I contemplated purchasing an $80 Roku box for streaming to my television. My only stipulation was that I wanted to be able to stream from my new storage array, and while the Roku does support this via HTTP ranges, the list of supported codecs left a bit to be desired. Not being interested in having to transcode a movie just to watch it, I opted to build another XMBC system. (While XBMC cannot stream Netflix, I have a Wii and DVD player that both support that functionality)
Initially I was going to purchase an Acer Revo for the system, but after a bit of discussion on IRC, a friend recommended that I look at something with an E350/450/E2-1800 processor instead. After a bit of searching, I finally settled on a Zotac ZBOX nano AD10.
The video output options on the ZBOX are DisplayPort and HDMI. My television is an older model Sony Wega with no HDMI input (if it’s not broke, why replace it?). A few friends encouraged me to buy an HDMI to RCA cable, claiming it works fine for them. When my cable finally arrived, it didn’t work for me.
A co-worker was fighting through a similar predicament, having purchased a Stellar Labs 33-11610 for the same purpose. In his instance, a newer DVD player with HDMI-only output wouldn’t work with his RCA-only television. Searching through numerous HDMI to RCA converters online I saw the same thing: Numerous people claiming a certain cable didn’t work for them, numerous others stating the exact same cable worked perfectly for them.
Here’s why: A typical older model NTSC television only supports 480i. The conversion cables DO NOT downsample to 480i. In my case the ZBOX is outputting a 1080p-only signal, while my TV can’t handle that rate. Some TV’s can adapt, mine can’t. What you need is an HDMI to RCA downconverter.
With all the parts in place and ready to go, it came time to install XBMC. When I noticed an XBMC based distro called “XMBCbuntu” I knew it would feature one major plus – it would just work, no need to fight with configuring the remote control, no fidgeting with network configurations, and no need to spend hours compiling or installing binary packages and building the media center by hand.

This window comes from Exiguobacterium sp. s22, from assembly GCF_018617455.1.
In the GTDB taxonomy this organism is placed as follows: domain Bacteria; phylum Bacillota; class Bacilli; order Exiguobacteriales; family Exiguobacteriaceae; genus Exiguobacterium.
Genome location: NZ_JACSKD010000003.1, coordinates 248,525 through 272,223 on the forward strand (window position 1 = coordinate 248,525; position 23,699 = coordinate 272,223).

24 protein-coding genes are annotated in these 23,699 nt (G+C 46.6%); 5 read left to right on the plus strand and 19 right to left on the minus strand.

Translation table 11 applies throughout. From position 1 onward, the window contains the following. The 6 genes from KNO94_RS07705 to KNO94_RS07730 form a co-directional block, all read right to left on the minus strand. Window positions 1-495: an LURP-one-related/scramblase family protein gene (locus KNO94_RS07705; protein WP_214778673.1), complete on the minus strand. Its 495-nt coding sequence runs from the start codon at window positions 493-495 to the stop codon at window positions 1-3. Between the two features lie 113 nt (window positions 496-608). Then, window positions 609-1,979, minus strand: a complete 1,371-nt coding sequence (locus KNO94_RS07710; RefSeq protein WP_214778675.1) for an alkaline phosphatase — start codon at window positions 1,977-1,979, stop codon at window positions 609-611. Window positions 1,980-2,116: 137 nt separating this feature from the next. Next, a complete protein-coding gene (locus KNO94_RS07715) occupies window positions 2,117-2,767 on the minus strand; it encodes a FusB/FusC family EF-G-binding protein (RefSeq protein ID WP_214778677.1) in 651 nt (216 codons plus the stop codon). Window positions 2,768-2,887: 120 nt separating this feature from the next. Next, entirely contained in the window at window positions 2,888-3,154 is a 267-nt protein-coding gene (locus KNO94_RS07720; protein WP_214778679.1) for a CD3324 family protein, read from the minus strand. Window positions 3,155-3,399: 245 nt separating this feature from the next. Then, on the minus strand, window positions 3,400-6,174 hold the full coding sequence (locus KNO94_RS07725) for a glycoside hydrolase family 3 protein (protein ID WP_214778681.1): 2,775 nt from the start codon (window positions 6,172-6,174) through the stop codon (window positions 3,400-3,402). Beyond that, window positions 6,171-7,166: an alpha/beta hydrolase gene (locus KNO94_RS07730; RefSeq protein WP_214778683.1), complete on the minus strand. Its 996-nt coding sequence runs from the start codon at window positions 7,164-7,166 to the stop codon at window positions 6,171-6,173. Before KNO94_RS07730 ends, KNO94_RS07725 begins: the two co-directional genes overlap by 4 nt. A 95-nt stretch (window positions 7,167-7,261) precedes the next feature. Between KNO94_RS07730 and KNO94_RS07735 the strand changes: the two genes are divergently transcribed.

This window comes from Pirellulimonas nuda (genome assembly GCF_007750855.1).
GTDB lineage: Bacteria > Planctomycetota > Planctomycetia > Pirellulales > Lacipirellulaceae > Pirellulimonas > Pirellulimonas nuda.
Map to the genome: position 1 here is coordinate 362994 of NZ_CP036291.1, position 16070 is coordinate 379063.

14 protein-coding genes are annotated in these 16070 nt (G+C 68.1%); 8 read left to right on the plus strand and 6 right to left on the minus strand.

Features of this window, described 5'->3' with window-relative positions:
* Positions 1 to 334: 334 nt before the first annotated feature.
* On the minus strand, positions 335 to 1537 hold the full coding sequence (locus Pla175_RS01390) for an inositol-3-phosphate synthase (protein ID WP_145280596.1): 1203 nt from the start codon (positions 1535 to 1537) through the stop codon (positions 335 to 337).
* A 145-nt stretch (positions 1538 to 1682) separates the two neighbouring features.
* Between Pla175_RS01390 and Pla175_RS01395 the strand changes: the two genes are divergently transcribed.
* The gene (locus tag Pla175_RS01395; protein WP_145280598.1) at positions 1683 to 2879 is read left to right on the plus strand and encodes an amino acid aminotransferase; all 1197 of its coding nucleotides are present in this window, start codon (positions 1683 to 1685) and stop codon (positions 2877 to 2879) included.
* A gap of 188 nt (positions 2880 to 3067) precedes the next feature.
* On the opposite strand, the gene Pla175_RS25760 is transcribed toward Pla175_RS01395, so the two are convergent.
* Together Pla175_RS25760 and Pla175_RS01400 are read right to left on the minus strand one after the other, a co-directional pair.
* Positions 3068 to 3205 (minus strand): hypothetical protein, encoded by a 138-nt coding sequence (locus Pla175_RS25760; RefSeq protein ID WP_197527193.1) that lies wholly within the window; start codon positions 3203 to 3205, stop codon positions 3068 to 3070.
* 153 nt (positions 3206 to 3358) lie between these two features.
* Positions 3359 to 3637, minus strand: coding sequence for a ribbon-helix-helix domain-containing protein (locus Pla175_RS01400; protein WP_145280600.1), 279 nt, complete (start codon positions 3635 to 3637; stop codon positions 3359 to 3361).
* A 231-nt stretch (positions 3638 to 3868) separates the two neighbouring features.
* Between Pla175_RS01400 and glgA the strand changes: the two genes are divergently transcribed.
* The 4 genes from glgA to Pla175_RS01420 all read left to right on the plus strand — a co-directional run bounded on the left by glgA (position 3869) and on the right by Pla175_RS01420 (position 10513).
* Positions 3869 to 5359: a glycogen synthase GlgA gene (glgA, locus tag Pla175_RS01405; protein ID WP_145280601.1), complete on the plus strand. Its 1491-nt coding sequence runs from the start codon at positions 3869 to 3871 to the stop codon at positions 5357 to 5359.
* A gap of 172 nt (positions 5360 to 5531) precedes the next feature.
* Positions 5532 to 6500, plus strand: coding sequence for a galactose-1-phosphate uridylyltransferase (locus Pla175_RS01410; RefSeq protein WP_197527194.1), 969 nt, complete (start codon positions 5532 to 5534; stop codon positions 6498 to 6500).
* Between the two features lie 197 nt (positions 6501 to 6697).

In fact, in 20 minutes I had XBMC installed to the ZBOX hard-drive and I love it. I’m not going to back away from my belief that Ubuntu is the “bridge that let the Windows idiots into the Linux world”, but I will say that Ubuntu has a tendency to make things easy for everyone. That’s a major plus.
I’m working more and more with wireless equipment at work these days, and I’ve found that it’s once again sparked my interest in an old hobby – Amatuer Radio.
I worked in commercial radio for eight years, mostly as an on-air entertainer hoping to follow in the footsteps of Johnny Carson and David Letterman. Radio was a perfect outlet for my sense of humor, and the Internet hadn’t yet developed into the “broadcast yourself” state that it is today.
In those days my interests were solely in writing and performing, and occasionally when someone asked what I did for a living they would respond, “Oh – I used to be in HAM radio”. The two are completely different beasts. (I left commercial radio in 2004 and doubt that I’ll ever return)
About 3 years ago I purchased my first mobile radio, the Kenwood TM-733a. One of my main motivating factors was the 6-din connector that allows for easy connection to a TNC or computer, and knowing what APRS could do I wanted to explore other forms of packet radio. Like with most hobbies, starting out is a bit expensive. Instead of a proper power supply, I modified an ATX power supply from a computer and purchased a dicone style antenna from Radio Shack and mounted it on my roof.
The antenna elements screw into the main pole of the antenna, and unless glued into place they come out over time. Overall I would NOT recommend it.
The power supply could never provide enough amperage to power the radio, and the faceplate would dim any time the microphone was keyed. Eventually I lost interest and the radio remained on my shelf unused. Then road construction began outside of work.
In my area of Pennsylvania you thankfully don’t have too many traffic jams. I’ve offset my work hours to miss the morning and evening rush hour traffic, so I’m lucky in most regards. Unfortunately the latest road construction causes me to sit in traffic for 10 minutes while I wait for my turn so that I can make it to the office parking lot.